VWSD, Shealy honored in state address

Published 9:39 am Thursday, January 19, 2017

The Vicksburg Warren School District received high praise Tuesday.

In his State of the State address, Mississippi Gov. Phil Bryant referenced the strides the local school district and superintendent Chad Shealy have taken to advance students in the workforce through science, technology, engineering and math education.

“It was two-fold,” Shealy said. “One, I swelled with pride knowing our school district was receiving some of the notoriety, or support, they deserve, and of course for Vicksburg.”

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He said the recognition was really for the entire city and not just the schools because for a school district to succeed, it takes community support.

“There are a lot of people that are involved as partners with our school district now. We have industry partners, business owners, local community members and all of them put so much work, time, energy and effort towards the shared vision and goals we’re putting forth,” he said. “For the governor to recognize that and give us such a substantial amount of time in his speech, it was wonderful. It was very humbling. It was great to be able to represent all of Vicksburg.”

Shealy said about two weeks ago he was asked to be a special guest at the governor’s address, but he had no idea his name or the school district would be mentioned in Bryant’s speech.

“I was completely unaware that that was going to happen — that they were going to recognize us like that,” Shealy said. “He actually used our motto, ‘All education leads to employment.’”

The two spent time together in December when Bryant toured three of the local schools. Mayor George Flaggs Jr. had told Bryant of the innovation programs the district had been implementing in the curriculum, and Bryant said he needed to come see it for himself.

“The STEM Program at the Academy (of Innovation) is intentionally designed to provide personal relevance,” Bryant said in his address. “It is educational innovation and individual student opportunity that is being forged in the Vicksburg-Warren School District. Such innovation will bring about the real-world improvement in career and college readiness so desperately needed across our state.”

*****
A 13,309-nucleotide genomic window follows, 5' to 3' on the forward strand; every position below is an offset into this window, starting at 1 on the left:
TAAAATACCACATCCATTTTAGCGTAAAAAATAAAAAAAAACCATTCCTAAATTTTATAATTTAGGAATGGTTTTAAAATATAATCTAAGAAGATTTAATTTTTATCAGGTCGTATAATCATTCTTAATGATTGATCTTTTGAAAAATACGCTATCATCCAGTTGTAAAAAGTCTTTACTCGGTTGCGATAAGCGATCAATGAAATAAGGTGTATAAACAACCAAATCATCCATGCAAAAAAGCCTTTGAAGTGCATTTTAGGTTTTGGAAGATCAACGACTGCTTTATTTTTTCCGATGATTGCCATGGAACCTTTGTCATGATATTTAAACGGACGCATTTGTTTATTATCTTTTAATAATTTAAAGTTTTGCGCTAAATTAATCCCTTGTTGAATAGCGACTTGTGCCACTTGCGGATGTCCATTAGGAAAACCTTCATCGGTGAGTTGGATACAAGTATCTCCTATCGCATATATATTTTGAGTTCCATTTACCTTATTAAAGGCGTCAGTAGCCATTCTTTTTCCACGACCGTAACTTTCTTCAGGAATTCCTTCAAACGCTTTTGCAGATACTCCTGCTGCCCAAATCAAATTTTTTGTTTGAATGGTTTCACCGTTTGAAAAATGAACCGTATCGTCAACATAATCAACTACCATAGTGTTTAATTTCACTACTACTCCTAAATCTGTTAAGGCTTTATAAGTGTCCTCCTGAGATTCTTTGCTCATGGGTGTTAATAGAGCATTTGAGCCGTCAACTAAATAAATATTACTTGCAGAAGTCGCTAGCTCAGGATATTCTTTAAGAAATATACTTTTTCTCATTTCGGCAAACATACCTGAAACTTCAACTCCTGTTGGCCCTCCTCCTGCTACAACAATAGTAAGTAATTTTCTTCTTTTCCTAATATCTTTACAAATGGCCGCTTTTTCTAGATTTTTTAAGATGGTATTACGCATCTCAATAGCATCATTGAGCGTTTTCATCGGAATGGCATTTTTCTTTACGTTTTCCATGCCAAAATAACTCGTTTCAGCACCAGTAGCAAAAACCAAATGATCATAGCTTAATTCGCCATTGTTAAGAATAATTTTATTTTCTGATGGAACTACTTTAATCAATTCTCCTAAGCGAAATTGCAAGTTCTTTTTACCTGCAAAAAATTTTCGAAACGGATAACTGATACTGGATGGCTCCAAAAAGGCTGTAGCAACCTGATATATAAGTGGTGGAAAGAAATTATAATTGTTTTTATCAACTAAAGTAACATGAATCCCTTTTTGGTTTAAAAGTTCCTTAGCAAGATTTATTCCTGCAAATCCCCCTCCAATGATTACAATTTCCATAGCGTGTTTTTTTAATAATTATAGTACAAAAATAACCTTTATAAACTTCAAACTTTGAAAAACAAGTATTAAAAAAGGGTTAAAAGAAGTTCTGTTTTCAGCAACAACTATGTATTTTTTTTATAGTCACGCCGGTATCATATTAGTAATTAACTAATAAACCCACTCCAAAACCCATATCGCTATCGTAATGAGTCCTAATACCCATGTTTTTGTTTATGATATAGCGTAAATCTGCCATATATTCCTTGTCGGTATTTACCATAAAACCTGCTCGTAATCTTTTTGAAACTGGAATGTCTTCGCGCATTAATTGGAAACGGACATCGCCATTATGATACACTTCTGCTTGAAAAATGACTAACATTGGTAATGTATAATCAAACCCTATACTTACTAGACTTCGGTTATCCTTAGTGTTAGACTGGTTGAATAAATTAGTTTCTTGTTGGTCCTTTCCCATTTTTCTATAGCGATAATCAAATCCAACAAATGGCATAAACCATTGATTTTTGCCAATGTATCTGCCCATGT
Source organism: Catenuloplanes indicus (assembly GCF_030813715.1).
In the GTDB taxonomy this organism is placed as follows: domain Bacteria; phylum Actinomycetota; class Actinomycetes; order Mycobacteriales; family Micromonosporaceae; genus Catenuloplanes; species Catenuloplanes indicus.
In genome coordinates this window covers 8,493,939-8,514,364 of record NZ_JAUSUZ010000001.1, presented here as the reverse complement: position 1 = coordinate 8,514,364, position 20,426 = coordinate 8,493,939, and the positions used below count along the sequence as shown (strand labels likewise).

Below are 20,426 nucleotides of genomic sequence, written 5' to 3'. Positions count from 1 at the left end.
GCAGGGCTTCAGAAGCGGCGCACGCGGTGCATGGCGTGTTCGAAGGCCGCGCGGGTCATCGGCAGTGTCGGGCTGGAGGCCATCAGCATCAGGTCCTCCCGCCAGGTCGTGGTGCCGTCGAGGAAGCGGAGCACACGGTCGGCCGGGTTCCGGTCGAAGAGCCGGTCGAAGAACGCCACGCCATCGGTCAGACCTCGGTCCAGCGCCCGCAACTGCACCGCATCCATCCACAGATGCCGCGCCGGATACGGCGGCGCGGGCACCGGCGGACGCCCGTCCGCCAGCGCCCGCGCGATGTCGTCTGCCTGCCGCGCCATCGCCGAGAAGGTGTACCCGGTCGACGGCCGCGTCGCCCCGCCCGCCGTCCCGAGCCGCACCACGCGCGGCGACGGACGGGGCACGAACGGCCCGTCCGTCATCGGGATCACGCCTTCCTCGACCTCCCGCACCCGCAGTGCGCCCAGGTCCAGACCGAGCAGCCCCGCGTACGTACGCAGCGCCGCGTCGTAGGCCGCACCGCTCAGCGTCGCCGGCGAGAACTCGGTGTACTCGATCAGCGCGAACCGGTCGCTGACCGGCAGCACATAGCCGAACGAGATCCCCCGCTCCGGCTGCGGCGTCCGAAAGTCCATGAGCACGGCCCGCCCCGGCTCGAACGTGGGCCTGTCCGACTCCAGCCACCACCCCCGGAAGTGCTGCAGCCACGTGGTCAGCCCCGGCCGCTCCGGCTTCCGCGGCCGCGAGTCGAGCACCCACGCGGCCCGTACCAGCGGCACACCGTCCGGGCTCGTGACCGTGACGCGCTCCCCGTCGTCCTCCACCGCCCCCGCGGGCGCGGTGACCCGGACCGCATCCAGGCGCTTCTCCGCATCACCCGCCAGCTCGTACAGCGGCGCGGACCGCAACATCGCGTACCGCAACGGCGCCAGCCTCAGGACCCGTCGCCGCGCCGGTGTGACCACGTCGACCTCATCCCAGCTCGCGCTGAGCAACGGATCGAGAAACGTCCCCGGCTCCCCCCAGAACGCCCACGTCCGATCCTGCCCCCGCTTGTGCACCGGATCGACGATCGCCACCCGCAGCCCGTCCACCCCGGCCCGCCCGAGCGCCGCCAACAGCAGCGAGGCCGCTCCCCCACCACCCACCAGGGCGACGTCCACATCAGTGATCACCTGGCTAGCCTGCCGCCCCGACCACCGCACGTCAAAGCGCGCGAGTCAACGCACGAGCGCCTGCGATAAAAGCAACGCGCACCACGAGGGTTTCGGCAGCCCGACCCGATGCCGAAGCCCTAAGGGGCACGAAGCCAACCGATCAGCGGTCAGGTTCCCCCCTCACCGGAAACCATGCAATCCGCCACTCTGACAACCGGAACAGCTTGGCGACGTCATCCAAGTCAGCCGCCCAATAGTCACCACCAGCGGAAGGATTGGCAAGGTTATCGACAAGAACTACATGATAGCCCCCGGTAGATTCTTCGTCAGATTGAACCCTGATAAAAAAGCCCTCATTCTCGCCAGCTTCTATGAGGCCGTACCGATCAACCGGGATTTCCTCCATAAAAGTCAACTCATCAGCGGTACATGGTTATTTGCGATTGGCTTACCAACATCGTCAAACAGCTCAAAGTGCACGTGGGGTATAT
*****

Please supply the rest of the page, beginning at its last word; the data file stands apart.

In July, Bryant will become the chairman of the Education Commission of the States, a non-partisan, non-profit education policy research center. Bryant will use what he learned in Vicksburg with the organization, other school districts and when speaking to the president in the coming days after the inauguration.

Shealy said what makes the Vicksburg Warren School District special is the people. It is the teachers, students and parents, he said, who have worked together to make a change in the district by reaching out to the community. It’s something he has never seen before on this level.

“I think any location is only as good as the people that are in it,” he said. “I think our best assets are our teachers, our students and our parents. We just have a remarkable community. I’m going to be honest with you, the strength of the school district is the synergy of including people, and giving voice to what the community really wants…We truly are better when we’re together.”

He said he is willing to try new things when it comes to innovating the district, and the school board supports him in those risks, which is why the district stands out from the rest.

“Sometimes it is difficult to take those risks and step out on to new ground when it’s unknown,” Shealy said. “My school board is remarkable. We have a shared vision, and they’ve supported those risky steps.”

Education funding has been a top topic in the current state legislative session. Recommendations by EdBuild, an education-consulting group, to spend more on struggling districts and less on affluent districts was presented to the joint House and Senate Education and Appropriations committees Monday.

Potentially, the local school district could receive more funding. Shealy said he is interested to see how recommendations by EdBuild on the school funding formula would pan out in legislation.

“I’m very anxious to see how those recommendations are taken and really come out of the Legislative session. Ultimately they are just making recommendations. They are not changing policy,” Shealy said.

However, he did note he liked the attention EdBuild gave to poverty, special education and student transportation when it came to their recommendations.

“I think it’s great they’re understanding urban poverty is different than rural poverty, and poverty is the biggest hurtle to success in the state,” he said.